RedneckHippy

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in the UK, nobody has access to emergency radio, and the benefit to the user services is total privacy. it's secure and the bad guys don't know when they're being targeted and talked about. Our press and media have never been allowed to listen in, although many did when it was in the clear. Of course the hobbyists were cross, but nowadays the notion people can listen into the Police, Fire and Ambulance is simply gone. Even worse, we now have personal data rules that mean anyone who has personal data on another cannot communicate it. Nobody could pass a name and address in a way that others could listen in - it would be illegal. It's had no negative impact, and while appreciate that in the US, your rights are very different, it has to come eventually.
 

mmckenna

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I have also wondered if the end game for FirstNet is Public Safety PTT. I remember seeing this LTE portable radio a while back and wondering if this was the direction things were going. In the UK I think all public safety nationwide is on a commercial system.
I have no doubts that somewhere in the huge corporate world of AT&T, there are those that see FirstNet becoming the solution for PTT for public safety.
FirstNet will tell you that isn't their plan, but I think if there is enough interest from departments that don't know any better and if there is enough money, they'll change their tune.

But, as I'm sure you know, it will currently support some PTT. The trouble is the inherent delay in call set up. Also, what happens when you are out of range. It becomes the old "shoot" scenario. If I key up a FirstNet device and say "Don't Shoot!", what does the person on the other end hear? Do they hear the whole message, "Don't shoot!", or does call set up delay and poor user training cause them to only hear "Shoot!"?

Might be fine for administrative type use, but not for anything life safety. Overcoming the inherent delays in PTT over LTE is likely going to take a lot of work, as it stands right now, it's not going well, but I suspect things will change.

As for the traditional LMR radios with LTE in them...
One direction that is going is to allow the radios to fall back on voice over LTE when they get out of range of their LMR trunked system. When the radio notices the control channel is no longer there, it can switch to LTE and link back to a gateway into the radio system. Same delay issues as above, but for a well trained user in non-critical situations, it can work.

Remember, there were a number of departments that were dumb enough to jump on Nextel when it came out. That didn't go well.
 

GTR8000

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Remember, there were a number of departments that were dumb enough to jump on Nextel when it came out. That didn't go well.
And Nextel had a lot more in common with traditional LMR than LTE does, but it still was not a great idea relying on a commercial service provider. In fact, iDEN was trunked radio technology, with Nextel operating a (mostly) nationwide TDMA system. Connecting to the PTSN to provide telephone service over the network was an afterthought; it was always about the DirectConnect PTT service first and foremost.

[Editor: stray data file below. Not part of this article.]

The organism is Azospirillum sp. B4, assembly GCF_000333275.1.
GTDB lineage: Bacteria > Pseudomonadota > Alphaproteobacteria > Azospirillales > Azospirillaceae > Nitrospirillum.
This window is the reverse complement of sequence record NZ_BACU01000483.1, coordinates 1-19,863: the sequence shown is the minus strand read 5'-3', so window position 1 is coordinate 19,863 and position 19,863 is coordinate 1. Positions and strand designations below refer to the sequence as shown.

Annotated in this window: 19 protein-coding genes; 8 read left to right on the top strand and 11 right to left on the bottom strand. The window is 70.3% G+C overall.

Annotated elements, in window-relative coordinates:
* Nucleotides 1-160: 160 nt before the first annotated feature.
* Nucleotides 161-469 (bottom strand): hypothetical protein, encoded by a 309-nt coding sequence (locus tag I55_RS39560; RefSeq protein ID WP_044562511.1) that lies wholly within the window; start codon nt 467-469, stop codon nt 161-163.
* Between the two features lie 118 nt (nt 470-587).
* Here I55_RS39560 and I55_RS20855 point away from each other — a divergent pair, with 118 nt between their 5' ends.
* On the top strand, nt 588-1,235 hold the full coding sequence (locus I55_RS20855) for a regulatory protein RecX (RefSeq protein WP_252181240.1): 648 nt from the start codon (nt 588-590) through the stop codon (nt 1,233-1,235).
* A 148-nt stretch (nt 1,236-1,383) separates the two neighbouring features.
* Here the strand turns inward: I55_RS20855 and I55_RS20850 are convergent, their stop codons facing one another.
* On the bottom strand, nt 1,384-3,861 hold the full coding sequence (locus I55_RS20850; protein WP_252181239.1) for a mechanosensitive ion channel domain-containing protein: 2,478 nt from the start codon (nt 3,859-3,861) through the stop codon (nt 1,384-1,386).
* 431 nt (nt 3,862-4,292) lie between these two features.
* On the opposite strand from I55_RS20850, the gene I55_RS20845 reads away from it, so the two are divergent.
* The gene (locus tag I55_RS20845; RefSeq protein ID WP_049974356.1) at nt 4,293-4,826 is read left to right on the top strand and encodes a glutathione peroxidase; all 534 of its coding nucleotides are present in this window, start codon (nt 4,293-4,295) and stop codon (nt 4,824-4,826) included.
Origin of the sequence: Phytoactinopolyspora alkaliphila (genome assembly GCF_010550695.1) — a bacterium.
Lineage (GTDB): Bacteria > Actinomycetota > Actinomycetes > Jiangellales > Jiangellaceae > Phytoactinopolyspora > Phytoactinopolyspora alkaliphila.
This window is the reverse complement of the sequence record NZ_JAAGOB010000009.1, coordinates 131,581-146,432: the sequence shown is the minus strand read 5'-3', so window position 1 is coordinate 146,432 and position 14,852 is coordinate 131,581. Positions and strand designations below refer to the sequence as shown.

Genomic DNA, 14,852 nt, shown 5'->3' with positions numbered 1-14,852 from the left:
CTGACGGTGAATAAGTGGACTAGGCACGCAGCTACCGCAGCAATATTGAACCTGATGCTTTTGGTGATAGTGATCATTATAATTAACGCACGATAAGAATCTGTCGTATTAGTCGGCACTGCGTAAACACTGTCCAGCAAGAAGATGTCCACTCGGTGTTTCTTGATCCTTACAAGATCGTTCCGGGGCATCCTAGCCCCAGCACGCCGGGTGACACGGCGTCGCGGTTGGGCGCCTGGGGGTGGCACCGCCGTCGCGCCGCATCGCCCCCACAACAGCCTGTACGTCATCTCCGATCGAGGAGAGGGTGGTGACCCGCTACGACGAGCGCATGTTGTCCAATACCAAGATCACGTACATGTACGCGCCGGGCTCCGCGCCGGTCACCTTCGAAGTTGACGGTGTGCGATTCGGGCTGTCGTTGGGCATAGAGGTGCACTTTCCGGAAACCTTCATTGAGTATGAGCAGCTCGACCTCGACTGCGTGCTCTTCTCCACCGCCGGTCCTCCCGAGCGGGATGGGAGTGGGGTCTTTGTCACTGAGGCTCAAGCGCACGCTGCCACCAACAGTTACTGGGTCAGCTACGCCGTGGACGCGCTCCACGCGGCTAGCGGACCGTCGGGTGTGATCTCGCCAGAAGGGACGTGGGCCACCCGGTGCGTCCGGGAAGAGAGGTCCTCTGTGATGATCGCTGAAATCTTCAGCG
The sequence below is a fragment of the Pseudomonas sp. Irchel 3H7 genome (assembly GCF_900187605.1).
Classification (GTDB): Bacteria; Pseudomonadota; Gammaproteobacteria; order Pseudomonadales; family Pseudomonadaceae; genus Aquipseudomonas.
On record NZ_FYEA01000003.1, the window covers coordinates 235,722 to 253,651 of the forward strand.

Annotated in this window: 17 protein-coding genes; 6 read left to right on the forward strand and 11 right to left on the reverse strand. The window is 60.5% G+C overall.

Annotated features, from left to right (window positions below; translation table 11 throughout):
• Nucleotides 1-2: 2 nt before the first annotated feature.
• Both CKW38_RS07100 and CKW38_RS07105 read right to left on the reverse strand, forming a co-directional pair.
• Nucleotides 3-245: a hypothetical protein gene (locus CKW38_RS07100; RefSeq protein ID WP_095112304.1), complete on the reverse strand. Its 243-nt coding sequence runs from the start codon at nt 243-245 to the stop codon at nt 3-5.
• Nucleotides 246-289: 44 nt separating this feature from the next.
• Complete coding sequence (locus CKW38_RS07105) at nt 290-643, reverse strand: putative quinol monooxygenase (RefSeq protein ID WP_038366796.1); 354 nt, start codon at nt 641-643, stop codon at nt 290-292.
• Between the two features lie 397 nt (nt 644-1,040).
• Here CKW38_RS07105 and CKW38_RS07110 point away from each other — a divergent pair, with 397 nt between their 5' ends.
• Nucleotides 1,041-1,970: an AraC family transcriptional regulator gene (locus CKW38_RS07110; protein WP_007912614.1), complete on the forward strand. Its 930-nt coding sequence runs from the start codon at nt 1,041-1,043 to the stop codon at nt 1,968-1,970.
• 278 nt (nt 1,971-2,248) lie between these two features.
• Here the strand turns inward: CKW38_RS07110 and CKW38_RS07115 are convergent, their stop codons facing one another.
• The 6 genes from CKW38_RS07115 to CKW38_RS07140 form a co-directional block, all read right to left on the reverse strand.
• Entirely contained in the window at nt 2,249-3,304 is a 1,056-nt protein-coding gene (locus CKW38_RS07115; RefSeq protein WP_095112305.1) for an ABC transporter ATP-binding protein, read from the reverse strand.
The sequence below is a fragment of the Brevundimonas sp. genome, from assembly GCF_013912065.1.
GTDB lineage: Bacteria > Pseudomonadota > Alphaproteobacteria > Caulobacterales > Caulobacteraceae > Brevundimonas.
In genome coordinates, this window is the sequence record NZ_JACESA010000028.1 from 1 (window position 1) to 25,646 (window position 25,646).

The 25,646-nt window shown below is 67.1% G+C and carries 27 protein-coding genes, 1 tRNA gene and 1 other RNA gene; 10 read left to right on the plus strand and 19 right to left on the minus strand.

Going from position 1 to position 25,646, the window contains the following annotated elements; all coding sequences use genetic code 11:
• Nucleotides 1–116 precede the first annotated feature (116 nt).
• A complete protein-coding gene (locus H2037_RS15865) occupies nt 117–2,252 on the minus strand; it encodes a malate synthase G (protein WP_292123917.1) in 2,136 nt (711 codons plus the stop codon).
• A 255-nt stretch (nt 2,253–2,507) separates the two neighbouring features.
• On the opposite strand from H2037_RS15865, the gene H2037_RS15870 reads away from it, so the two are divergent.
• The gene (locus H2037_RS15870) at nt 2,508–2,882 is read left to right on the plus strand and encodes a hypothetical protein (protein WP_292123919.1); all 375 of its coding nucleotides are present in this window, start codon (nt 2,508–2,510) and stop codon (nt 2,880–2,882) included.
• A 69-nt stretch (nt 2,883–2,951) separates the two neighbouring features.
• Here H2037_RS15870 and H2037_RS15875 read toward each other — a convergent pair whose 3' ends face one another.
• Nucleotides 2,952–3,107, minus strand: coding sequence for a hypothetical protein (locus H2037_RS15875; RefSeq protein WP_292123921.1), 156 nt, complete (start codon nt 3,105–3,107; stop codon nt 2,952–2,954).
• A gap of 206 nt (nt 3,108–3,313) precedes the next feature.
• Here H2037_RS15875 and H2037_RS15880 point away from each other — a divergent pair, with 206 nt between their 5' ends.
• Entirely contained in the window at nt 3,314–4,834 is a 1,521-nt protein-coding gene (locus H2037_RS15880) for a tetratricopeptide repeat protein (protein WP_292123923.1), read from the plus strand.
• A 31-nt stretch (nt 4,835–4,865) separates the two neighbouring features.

mmckenna

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it was always about the DirectConnect PTT service first and foremost.
My brother was on Nextel when it first started off, before they tried to make it a cellular telephone service. It worked pretty well and sounded pretty good. He had one of the R750 handsets.
 

milf

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My brother was on Nextel when it first started off, before they tried to make it a cellular telephone service. It worked pretty well and sounded pretty good. He had one of the R750 handsets.
And then there is the State of AL and Southern Linc, which is iDEN 800 MHz..... Still being used by a few agencies as it is cheaper still than getting on the still growing AFRRN P25 system.... Not that bad a service, BUT so lacking in the true Public Safety communications needs... But thats life.
 

kayn1n32008

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And then there is the State of AL and Southern Linc, which is iDEN 800 MHz..... Still being used by a few agencies as it is cheaper still than getting on the still growing AFRRN P25 system.... Not that bad a service, BUT so lacking in the true Public Safety communications needs... But thats life.
Did they not shut down iDEN and transition to LTE?


Sent from my iPhone using Tapatalk
 

12dbsinad

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You will see Southern Linc's iDEN sites plug pulled very shortly in favor of their CriticalLinc LTE network. It takes time to transition. Something that is going to plague FirstNet LTE. AT&T better get ready for snail speed subscriber upgrades with public safety. It isn't the consumer market..
 

William2910

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A bit off topic but I'm still not quite sure about some of the basics of FirstNet

The area where I am in emergency services has poor AT&T service. Are they building new towers just for FirstNet or will AT&T poor areas be just as poor

They are also advertising FirstNet as specifically for emergency responders and their families. What type of access do the families have and is it any different then what the general public could get on Band 14?
We currently have a few on the firstnet using the devices. While handy the area is still in need of upgrades and currently data for images, video is slow on them and only complaint so far. Eventually att said they'll solve the issue with more sites.
 

darkness975

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We're very private when we need to be here. Lots of legislation exists to make sure what is secret, remains secret.
That's hilarious considering there are cameras every 3 feet in the UK and yet the truth of what is really happening in so many arenas is surprisingly non existent and kept from the citizens.

Anyway, Firstnet is the death of the hobby.